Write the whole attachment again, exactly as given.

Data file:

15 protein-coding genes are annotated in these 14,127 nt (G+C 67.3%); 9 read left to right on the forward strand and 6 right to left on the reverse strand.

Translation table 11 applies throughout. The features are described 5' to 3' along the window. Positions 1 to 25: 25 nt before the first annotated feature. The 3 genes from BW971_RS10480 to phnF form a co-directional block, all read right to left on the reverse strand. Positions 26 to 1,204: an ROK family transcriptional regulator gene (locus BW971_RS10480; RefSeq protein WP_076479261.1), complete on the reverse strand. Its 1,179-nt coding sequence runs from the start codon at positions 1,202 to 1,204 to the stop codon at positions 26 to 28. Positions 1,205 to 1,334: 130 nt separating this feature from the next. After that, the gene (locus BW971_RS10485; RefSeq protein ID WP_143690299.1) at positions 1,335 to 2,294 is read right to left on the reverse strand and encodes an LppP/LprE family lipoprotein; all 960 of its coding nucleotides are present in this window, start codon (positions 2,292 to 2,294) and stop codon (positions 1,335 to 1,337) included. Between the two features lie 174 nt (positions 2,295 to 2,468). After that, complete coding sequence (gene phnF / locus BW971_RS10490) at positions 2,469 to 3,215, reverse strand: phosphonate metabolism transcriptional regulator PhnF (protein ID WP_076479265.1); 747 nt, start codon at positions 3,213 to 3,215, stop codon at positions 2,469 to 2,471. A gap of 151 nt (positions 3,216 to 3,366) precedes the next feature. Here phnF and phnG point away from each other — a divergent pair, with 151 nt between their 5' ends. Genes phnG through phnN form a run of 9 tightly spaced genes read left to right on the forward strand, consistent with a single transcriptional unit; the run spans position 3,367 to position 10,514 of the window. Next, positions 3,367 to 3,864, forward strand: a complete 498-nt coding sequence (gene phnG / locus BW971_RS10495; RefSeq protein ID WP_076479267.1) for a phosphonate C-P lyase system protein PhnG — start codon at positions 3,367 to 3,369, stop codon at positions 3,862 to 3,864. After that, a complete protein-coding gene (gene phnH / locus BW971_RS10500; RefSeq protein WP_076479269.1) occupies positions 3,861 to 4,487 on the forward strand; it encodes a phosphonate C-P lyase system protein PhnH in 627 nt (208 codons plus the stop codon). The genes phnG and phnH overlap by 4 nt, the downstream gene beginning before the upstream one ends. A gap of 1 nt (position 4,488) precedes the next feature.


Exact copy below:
15 protein-coding genes are annotated in these 14,127 nt (G+C 67.3%); 9 read left to right on the forward strand and 6 right to left on the reverse strand.

Translation table 11 applies throughout. The features are described 5' to 3' along the window. Positions 1 to 25: 25 nt before the first annotated feature. The 3 genes from BW971_RS10480 to phnF form a co-directional block, all read right to left on the reverse strand. Positions 26 to 1,204: an ROK family transcriptional regulator gene (locus BW971_RS10480; RefSeq protein WP_076479261.1), complete on the reverse strand. Its 1,179-nt coding sequence runs from the start codon at positions 1,202 to 1,204 to the stop codon at positions 26 to 28. Positions 1,205 to 1,334: 130 nt separating this feature from the next. After that, the gene (locus BW971_RS10485; RefSeq protein ID WP_143690299.1) at positions 1,335 to 2,294 is read right to left on the reverse strand and encodes an LppP/LprE family lipoprotein; all 960 of its coding nucleotides are present in this window, start codon (positions 2,292 to 2,294) and stop codon (positions 1,335 to 1,337) included. Between the two features lie 174 nt (positions 2,295 to 2,468). After that, complete coding sequence (gene phnF / locus BW971_RS10490) at positions 2,469 to 3,215, reverse strand: phosphonate metabolism transcriptional regulator PhnF (protein ID WP_076479265.1); 747 nt, start codon at positions 3,213 to 3,215, stop codon at positions 2,469 to 2,471. A gap of 151 nt (positions 3,216 to 3,366) precedes the next feature. Here phnF and phnG point away from each other — a divergent pair, with 151 nt between their 5' ends. Genes phnG through phnN form a run of 9 tightly spaced genes read left to right on the forward strand, consistent with a single transcriptional unit; the run spans position 3,367 to position 10,514 of the window. Next, positions 3,367 to 3,864, forward strand: a complete 498-nt coding sequence (gene phnG / locus BW971_RS10495; RefSeq protein ID WP_076479267.1) for a phosphonate C-P lyase system protein PhnG — start codon at positions 3,367 to 3,369, stop codon at positions 3,862 to 3,864. After that, a complete protein-coding gene (gene phnH / locus BW971_RS10500; RefSeq protein WP_076479269.1) occupies positions 3,861 to 4,487 on the forward strand; it encodes a phosphonate C-P lyase system protein PhnH in 627 nt (208 codons plus the stop codon). The genes phnG and phnH overlap by 4 nt, the downstream gene beginning before the upstream one ends. A gap of 1 nt (position 4,488) precedes the next feature.